Melanie’s story: Surviving advanced breast cancer [video]

Video author: Streaming Well
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Video Transcript
Melanie Sibley - Living with advanced breast cancer

When I was first told I was going to die, I in my head started a bucket list of things to do, and going on an Oyster yacht was definitely at the top of the list. I've always wanted to even set foot on an Oyster, not necessarily sail on one. I saw one years ago and just saw how beautiful they were, and when I rang Oyster, they very kindly said I could come down and spend the day on one. Oh, wow. Oh, yeah, this is me.

When I was first diagnosed with breast cancer, shock to start with, and then anger, and then I think you go through the sort of denial stage purely because you don't want to deal with it. I think initially--especially your parents. It's difficult to have your child with something that could be terminal wrong with them. My sister is a nurse, so she was very good. Obviously, the doctor is telling you "Okay, you've been diagnosed with grade 3 breast cancer." "This is the course of events that's going to happen."

And yet when I got home, I didn't remember any of it, so having friends and family with you is really important. I didn't know anything about breast cancer at all before my diagnosis. I knew you might get a lump and to keep checking yourself, and if you found something to go to the doctor, which is what I did. My main concerns following my diagnosis were was I going to die? And I never asked that, strangely enough. I don't think you ever want to know that, do you?

What the surgery would involve was worrying me. I think losing part of your body and having to do it, no choice, putting yourself in that situation where you're giving yourself to somebody else and saying "Here, it's now your responsibility to help me and to cure me." I had my left breast off. I had chemotherapy, 2 lots of radiotherapy, hormone treatments, and it's just ongoing. One day I just got up and thought "Come on, I'm just going to fight this all the way now." "I'm not giving into this."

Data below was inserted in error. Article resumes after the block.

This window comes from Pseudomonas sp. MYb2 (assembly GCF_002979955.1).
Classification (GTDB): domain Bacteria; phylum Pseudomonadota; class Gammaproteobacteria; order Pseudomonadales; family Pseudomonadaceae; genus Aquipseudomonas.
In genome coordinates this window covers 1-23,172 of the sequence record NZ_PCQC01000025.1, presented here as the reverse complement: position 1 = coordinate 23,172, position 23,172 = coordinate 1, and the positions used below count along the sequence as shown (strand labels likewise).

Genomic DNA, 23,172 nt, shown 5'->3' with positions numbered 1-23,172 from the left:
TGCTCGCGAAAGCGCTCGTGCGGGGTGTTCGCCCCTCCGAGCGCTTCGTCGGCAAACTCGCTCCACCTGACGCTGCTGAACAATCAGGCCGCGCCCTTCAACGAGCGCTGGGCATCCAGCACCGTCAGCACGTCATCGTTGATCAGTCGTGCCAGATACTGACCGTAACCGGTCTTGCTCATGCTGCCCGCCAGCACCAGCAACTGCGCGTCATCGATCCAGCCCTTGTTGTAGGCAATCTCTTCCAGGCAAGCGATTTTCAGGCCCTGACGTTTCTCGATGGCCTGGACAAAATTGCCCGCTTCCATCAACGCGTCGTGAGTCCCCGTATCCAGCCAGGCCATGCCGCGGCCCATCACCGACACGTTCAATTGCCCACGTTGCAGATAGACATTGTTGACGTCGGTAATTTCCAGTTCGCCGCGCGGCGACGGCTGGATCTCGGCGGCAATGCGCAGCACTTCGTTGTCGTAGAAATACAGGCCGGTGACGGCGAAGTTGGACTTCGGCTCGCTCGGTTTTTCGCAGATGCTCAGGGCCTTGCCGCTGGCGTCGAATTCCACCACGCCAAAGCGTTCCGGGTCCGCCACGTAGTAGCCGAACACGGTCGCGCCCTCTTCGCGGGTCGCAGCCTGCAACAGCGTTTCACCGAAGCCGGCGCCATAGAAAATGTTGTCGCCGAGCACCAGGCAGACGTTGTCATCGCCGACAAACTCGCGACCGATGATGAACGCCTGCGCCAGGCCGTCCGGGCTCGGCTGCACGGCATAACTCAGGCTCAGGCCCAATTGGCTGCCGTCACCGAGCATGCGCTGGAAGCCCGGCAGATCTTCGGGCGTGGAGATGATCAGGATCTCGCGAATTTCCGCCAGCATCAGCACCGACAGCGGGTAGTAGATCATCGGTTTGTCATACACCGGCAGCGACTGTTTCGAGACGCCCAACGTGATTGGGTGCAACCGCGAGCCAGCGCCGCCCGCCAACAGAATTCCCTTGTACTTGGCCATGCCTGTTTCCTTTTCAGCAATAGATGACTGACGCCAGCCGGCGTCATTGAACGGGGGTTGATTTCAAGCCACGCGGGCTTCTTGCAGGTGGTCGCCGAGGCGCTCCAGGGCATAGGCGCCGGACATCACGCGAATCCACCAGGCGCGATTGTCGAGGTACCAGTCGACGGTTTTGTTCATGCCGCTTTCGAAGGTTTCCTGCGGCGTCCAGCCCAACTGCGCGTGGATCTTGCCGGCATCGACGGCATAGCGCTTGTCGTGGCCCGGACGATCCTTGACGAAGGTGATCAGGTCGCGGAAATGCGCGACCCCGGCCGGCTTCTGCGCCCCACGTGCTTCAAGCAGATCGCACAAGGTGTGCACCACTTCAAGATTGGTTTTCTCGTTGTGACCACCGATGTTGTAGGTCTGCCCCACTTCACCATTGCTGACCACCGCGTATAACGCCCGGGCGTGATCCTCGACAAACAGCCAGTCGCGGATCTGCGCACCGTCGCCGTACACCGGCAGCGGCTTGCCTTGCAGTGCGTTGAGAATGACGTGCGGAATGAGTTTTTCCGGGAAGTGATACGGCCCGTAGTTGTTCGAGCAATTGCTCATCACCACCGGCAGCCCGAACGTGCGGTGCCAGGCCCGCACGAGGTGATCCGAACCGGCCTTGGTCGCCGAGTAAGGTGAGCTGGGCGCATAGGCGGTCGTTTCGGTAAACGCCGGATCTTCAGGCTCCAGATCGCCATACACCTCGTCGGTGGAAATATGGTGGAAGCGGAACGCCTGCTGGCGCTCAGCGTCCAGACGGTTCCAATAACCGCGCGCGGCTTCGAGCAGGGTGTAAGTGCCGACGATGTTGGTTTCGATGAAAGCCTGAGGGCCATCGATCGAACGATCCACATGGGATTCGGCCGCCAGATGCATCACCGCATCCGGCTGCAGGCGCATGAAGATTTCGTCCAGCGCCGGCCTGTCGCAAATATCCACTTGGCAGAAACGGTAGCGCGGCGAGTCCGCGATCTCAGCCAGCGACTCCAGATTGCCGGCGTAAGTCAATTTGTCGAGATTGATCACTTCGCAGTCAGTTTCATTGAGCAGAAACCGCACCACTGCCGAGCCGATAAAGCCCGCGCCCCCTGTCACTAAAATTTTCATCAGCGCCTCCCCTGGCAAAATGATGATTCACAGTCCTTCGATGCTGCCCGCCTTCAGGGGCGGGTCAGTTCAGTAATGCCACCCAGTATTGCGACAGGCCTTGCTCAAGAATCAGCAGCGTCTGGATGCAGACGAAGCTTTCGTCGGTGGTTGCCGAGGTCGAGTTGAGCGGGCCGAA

And after that, I started sort of making myself more active and making myself go out, and I think the positive attitude helps enormously, so the medication I'm on now, the moment I started taking it I felt better instantly and very quickly felt better than I have in 10 years. My cancer treatment at the moment is being funded by the Cancer Drugs Fund, and I am receiving treatment at the Christie Hospital in Manchester. I'm full of life and just really happy. I've had 8 cycles of it now and no problems.

Today we've had an awesome day. This has been one of my bucket list items of things to do is to actually come on an Oyster yacht, sailing yacht. We've had a look around 2 or 3, and they're incredible. I mean, the finish is amazing. They're just beautiful boats, and I feel honored to have been able to have a look around. Some other things I've always wanted to do is to fly, which hopefully I'll get to do this year, play golf, learning to do that. Sometimes the ball will go straight, and sometimes it will be somewhere over there or somewhere over there. Fore! Sorry.

I'm setting up some charity things this year as well, which, as I say, is another thing I've wanted to do for me really is to be able to donate back to people less fortunate than myself because there's always someone less fortunate than me.

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